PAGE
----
Until the first quarter the de facto peg has been kept on its 'strong side' with steady selling down of down central-bank-held securities throughout 2017 allowing the central bank to build reserves.

Analysts and economists have called for abolishing the soft-pegged central bank in favour of a Hong Kong style orthodox currency board, or a Singapore style modified currency board, to help protect the poor and take Sri Lanka forward and end the monetary instability that started shortly after setting up of the soft peg in 1950. Exchange controls came less than two years later.

But Rajapatirana said trade unions would oppose a currency board.

"Currency board requires very free adjustment of relative prices," Rajapatirana said.

"So when we have trade unions and other organisations and institutions we cannot work a currency board like these countries' (Hong Kong and Singapore) economies have done."

"We don't have the tradition. I also like that Stanley Fischer, the famous professor, whenever there was a monetary problem, he says 'how would a currency board deal with it?' It's just a way of thinking about it."

"But we don't have the freedom to have fixed exchange rate forever and allow other adjustments to take place around it. We don't have the freedom. I think that is a good thing. The idea is to keep the exchange rate corridor without having to deal with large disruptive shocks."

Fischer, who was a senior official of the International Monetary Fund during the Asian Financial Crisis when soft-pegs were targeted and broken by speculators but they were unable to break Hong Kong, has said that all intermediate regimes are vulnerable to failure, while free floats and currency boards have consistent policy. (Exchange Rate Regimes: Is the Bipolar View Correct?).

He has also questioned widely held beliefs about dollarization, which operates for purposes of balance of payments in the same way as a currency board, showing that he may be one of the few people in existence who understands how pegs work.

Dollarization and currency boards have been effectively used to tame both runaway central banks and high spending politicians. Ecuador dollarized in 2000 and has avoided massive output and inflation shocks found in the rest of Latin America despite having relatively bad socialist policies.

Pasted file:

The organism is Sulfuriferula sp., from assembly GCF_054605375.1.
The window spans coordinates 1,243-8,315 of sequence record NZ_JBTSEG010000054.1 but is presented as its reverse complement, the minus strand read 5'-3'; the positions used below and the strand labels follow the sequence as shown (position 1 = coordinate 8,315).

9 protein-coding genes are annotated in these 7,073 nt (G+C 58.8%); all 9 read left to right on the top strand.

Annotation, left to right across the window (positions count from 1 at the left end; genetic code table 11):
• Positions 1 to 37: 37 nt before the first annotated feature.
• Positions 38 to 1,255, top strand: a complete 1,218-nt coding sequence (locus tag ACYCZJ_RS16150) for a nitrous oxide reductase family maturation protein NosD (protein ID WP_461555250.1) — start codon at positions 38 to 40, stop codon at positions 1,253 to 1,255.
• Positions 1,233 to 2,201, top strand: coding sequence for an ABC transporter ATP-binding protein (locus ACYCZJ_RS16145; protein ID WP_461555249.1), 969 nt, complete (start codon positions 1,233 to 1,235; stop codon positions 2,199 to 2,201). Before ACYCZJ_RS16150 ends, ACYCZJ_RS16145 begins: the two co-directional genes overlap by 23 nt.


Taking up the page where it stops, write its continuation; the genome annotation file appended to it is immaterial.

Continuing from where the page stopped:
"There is much food for thought in the story of Ecuadorian dollarization—not least, that the early success of what was a desperation move, taken in haste, without most of what were thought of as the necessary preconditions being in place, requires us to reconsider the conditions under which such a switch in the monetary system will succeed," Fischer said later.

Efforts by politicians to end dollarization has ended in failure so far. Most cases of dollarization (Zimababwe is one example) has taken place by the people with authorities giving support later by relazing legal tender laws and other rules by which people are forced to use bad central bank money.

Dollarized Panama (with a chronic persistent current account deficit) is also a sea of stability in the region, and is held out as an example to follow in Sri Lanka like Singapore or Hong Kong.

Currency boards in the past have set a strong foundation for economies to grow generating labour shortages triggering imports of workers. Sri Lanka (then Ceylon) also imported labour during its currency board period.

Middle Eastern nations like Dubai, which have currency board like systems, (pegs with a high degree of credibility) also import labour, while other central banks in the region such as Iran operate regularly collapsing soft-pegs.